Devon Island

In 1845, Sir John Franklin set out from England with HMS Erebus and Terror, attempting to sail through the Northwest Passage. Franklin’s party overwintered at Beechey Island—where three of his men died.

Numerous search parties later used Beechey as a depot and rendezvous. Amundsen, Bernier, and Larsen visited Beechey. Thomas Morgan of the HMS Investigator was buried there in 1854 alongside Franklin’s men. The graves and the ruins of Northumberland House are a haunting memorial.

Beechey Island

Peel Sound was the Franklin expedition’s route south. It presents numerous wildlife and exploratory opportunities. The setting is optimal for hiking and exploring the geological diversity of the area.

The ‘obvious’ route through the Northwest Passage, Parry Channel seldom provides a full transit because of ice. It is named after Arctic explorer William Edward Parry, who got as far as Melville Island in 1819 before being blocked by ice at McClure Strait.

Peel Sound & Parry Channel - Day 12 to 13

The Kitikmeot Region consists of parts of Victoria Island, the adjacent part of the mainland as far as the Boothia Peninsula, King William Island, and the southern portion of Prince of Wales Island. Its regional seat is Iqaluktuuttiaq (Cambridge Bay), though it also contains five other hamlets.

Recently, the Kitikmeot Region has been in the news since the finding of the lost ships of the Franklin Expedition in its waters. It is Nunavut’s least-populated region, though wildlife abounds here both in the sea and on land.

Kitikmeot Region - Day 14 to 16

Located at the mouth of the Coppermine River, Kugluktuk is the westernmost community in Nunavut. Known for many years as Coppermine, the community reverted to its original Inuinnaqtun name—meaning “place of moving waters”—on January 1, 1996.

The Coppermine River is designated a Canadian Heritage River for the important role it played as an exploration and fur trade route. Today we will disembark the Ocean Endeavour and make our way to the airport to meet our charter flights to Calgary.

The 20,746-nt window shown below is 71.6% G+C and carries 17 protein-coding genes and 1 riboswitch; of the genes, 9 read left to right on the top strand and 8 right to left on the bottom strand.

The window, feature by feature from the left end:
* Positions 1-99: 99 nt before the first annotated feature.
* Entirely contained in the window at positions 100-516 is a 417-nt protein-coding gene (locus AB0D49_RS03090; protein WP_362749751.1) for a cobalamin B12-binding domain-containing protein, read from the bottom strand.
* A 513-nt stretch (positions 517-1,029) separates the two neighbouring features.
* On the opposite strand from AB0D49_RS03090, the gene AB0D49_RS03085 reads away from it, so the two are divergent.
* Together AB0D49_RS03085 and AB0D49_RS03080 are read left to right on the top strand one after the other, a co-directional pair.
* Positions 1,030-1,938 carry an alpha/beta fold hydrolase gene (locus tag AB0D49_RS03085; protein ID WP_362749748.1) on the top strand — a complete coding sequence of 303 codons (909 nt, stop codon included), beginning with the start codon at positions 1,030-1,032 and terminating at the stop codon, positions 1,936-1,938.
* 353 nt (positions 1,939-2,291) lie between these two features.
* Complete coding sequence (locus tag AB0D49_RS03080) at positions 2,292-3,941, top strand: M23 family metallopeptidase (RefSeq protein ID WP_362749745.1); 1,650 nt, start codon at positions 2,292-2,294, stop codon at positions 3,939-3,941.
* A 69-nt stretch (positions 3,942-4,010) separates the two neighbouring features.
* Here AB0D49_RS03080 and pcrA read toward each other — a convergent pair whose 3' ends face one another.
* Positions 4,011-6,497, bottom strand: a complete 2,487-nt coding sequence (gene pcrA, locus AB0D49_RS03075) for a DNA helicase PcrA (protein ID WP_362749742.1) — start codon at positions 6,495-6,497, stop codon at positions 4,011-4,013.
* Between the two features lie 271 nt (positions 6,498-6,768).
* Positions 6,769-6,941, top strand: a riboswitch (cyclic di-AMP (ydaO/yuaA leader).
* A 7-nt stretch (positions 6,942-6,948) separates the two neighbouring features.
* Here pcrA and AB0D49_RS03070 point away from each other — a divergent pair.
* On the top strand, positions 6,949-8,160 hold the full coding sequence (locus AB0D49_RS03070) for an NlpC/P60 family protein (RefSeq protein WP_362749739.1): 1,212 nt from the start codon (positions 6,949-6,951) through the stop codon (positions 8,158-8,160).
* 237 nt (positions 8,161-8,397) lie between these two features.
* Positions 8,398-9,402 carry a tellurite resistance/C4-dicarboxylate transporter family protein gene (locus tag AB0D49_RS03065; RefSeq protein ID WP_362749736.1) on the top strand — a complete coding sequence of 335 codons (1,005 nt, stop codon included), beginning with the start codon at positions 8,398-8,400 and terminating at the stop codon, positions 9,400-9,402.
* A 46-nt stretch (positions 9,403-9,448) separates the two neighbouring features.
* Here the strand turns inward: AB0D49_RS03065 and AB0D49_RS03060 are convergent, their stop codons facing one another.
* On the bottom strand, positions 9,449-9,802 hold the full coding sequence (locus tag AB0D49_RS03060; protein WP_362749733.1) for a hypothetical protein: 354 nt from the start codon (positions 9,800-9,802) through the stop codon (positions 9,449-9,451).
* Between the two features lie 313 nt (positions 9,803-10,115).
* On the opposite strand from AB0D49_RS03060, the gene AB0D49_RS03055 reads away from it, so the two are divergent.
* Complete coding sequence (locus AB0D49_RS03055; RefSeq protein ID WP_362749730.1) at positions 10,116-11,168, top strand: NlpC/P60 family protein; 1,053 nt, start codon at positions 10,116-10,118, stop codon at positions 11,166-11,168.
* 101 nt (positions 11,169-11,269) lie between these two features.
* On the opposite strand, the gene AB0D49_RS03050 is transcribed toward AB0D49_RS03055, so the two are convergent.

Kugluktuk - Calgary
DOWNLOAD ITINERARY PDF

Pricing & date

Into The Northwest Passage from AUD 17,449
Departing Ending Duration
22 Aug 2020 07 Sep 2020 17
Enquire Now

Important Information

  • Inclusions

    All accommodation on board the Ocean Endeavour

    All onboard meals 

    One way Charter Flight Toronto to Kangerlussuaq on Day 1

    One way Charter Flight Kugluktuk to Calgary on Day 17

    Applicable taxes and credit card fees

    Complimentary expedition jacket 

    Special access permits and entry fees

    Port fees 

    All zodiac excursions and interactive workshops 

    Exclusions 

    Gratuities 

    Mandatory medical evacuation insurance 

    Additional expenses due to delays or itinerary changes 

    Possible fuel surcharges 

    Pre and post trip accommodation. 

  • 2 (light adventure)
  • Available upon request

  • Contact us for more details

  • Season and availability 

SPEAK TO A SPECIALIST

Sustainability

Chimu Adventures undertakes a number of sustainability measures within its operations including:

1) Only using local guides and office staff to both maximise local employment opportunities and minimise carbon footprints. Local guides also ensure you benefit from the intimate knowledge, passion and culture of the country you’re visiting.

2) Where possible, using locally owned and operated boutique hotels to maximise the return to the local community.

3) Chimu’s “Pass it on” programme has provided funding to hundreds of local community projects in Latin America. Our aim is to empower local communities, helping them to develop their own infrastructure for the future. Since 2006, we have been working with Kiva (a well-known Non-Governmental Organisation), providing hundreds of loans to local businesses all over South America.

4) In our pre tour information we provide a range of tips and advice on how to minimise your impact on both local environments and communities.

5) Chimu Adventures’ offices also take a number of sustainability measures including carbon offsets for company vehicles and most staff travel. Chimu Adventure’s internal processes are also structures to create a paperless office and to reduce waste. There are also internal programmes to help staff minimise their carbon footprint such as our staff bike purchase assistance plan which encourages office staff to commute to work via bicycle. Currently almost half of our office based staff commute to work via bicycle.